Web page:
Brett Favre - The Final Chapter?

You may recall my post from a couple months ago about Brett Favre’s alleged harassment of a New York Jets employee, Jenn Sterger.  The NFL has completed its investigation and has been unable to substantiate any allegations that Favre violated league policies.  However, the commissioner did conclude that Favre failed to cooperate with the investigation and was less than candid so he fined him $50,000, which is pocket change to Favre.  I was not going to bother commenting on this sorry spectacle until I happened to hear ESPN’s “legal analyst” on Sportscenter this morning.  The analyst, who shall remain nameless, expressed the following opinions: 1) Sterger could sue Favre and the Jets, although there might be some statute of limitations issues; 2) Favre could be considered her supervisor because he was higher up the chain in the Jets organization than Sterger; and 3) if Sterger were to file suit, her case would likely get to a jury.  The only question I had after hearing this was how can I get an analyst job at ESPN because I can do better than this. 

First, Sterger has a serious problem with the statute of limitations but I will let that one pass since it was at least recognized as an issue.  Assuming she can assert a timely claim, it seems very unlikely that Favre could be considered her supervisor, even if he is more highly placed in the Jets organization.  As far as I know there is no evidence that Favre ever had any control, direct or indirect, over Sterger’s employment.  As a result, the Jets would be held to a knew or should have known standard as to the alleged harassment.  There was never any report of any harassment during employment so it is difficult to see how the Jets could be liable.  More importantly, the standard for sexual harassment is very high – the harassment must be severe and pervasive by both objective and subjective standards.  Here, we are talking about a few offensive calls and text messages (with photos) that appear to have been largely ignored by Sterger.  She never reported the issue, even after leaving the Jets organization.  I doubt that this case, if filed, would ever see a jury.  The Jets would be able to have the case dismissed on a motion, likely early in the case.  Of course, they would probably settle it to make it go away quietly so it does have some value.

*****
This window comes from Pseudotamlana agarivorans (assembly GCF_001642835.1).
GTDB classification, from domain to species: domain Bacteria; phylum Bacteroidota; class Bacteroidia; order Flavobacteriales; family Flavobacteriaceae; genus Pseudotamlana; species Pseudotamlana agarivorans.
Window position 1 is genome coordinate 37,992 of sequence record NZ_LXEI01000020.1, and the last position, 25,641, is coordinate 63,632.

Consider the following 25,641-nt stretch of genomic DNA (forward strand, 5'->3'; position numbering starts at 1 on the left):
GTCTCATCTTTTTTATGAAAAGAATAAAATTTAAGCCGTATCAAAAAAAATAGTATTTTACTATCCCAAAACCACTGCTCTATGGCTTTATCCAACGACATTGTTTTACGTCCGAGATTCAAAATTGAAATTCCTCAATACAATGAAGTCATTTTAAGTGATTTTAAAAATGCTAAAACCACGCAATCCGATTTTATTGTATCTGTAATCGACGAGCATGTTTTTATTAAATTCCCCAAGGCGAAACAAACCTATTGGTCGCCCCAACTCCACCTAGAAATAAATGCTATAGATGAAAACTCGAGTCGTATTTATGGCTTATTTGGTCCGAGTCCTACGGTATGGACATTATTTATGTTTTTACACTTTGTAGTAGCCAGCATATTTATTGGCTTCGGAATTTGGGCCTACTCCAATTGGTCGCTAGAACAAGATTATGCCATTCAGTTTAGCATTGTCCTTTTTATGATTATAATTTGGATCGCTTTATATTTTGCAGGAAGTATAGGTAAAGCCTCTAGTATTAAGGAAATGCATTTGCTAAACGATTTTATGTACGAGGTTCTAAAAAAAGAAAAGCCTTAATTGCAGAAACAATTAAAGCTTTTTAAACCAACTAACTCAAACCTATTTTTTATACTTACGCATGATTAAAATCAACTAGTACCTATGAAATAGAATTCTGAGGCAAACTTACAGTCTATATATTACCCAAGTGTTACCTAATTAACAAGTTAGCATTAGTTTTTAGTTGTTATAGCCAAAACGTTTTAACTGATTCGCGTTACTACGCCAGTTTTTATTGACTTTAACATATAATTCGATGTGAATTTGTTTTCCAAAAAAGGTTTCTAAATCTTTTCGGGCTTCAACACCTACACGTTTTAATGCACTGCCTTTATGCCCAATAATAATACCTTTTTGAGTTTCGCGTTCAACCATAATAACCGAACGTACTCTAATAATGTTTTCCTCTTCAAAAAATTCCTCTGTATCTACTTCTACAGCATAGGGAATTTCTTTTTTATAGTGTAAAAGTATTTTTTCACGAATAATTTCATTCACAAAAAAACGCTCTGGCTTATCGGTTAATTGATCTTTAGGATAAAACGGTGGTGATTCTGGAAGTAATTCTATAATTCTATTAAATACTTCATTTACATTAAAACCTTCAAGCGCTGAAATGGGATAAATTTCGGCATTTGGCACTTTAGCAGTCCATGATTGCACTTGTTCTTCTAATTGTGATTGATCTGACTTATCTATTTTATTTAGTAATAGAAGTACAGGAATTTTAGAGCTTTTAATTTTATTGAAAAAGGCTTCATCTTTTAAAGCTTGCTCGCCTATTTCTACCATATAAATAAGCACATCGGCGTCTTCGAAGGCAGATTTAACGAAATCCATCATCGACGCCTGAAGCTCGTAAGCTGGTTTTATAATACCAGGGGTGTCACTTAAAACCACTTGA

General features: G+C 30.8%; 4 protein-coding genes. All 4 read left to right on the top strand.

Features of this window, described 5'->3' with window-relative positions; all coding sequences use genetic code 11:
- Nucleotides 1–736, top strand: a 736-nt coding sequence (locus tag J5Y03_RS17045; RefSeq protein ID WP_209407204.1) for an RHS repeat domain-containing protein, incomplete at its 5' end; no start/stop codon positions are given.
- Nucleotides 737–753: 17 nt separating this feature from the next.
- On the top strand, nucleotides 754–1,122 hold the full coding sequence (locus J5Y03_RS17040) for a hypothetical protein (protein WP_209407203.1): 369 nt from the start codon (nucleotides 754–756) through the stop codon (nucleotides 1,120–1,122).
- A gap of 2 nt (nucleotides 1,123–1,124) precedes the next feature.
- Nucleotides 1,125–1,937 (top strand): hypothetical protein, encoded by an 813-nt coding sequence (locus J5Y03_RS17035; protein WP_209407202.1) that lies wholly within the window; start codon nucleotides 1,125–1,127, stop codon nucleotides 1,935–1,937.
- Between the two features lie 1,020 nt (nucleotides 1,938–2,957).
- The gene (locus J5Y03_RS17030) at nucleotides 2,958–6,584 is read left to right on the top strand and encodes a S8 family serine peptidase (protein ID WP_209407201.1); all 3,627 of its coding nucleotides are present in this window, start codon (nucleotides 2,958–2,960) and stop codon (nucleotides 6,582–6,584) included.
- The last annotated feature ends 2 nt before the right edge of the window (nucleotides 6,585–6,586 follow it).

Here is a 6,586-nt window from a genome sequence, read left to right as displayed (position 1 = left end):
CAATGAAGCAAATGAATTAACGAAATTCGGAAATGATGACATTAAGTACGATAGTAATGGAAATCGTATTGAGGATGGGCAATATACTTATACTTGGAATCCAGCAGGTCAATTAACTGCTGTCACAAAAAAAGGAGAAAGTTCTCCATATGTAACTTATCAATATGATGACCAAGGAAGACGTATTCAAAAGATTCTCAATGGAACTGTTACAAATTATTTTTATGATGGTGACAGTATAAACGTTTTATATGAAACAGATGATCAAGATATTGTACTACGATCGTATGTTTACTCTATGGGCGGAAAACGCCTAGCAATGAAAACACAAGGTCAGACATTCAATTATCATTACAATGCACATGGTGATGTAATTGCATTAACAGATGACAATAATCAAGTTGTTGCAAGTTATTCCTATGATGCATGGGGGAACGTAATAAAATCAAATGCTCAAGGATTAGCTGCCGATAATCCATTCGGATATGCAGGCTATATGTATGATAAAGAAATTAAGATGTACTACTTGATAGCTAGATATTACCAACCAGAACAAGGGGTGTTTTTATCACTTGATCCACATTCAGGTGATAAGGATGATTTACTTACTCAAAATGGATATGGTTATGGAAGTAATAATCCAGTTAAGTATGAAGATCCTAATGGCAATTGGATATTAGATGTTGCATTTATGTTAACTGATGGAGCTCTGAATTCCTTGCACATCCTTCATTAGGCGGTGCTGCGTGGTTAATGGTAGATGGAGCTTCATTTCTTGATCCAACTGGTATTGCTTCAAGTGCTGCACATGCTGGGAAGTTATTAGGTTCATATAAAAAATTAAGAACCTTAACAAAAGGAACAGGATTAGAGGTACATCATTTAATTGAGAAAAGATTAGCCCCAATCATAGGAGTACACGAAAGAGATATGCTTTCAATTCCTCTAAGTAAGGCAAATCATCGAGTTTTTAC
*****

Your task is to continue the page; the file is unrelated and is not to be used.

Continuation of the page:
I took a look at ESPN’s website and, in fairness, they now have a legal analysis posted that is accurate although the attorney who is responsible is not the one who commented earlier. 



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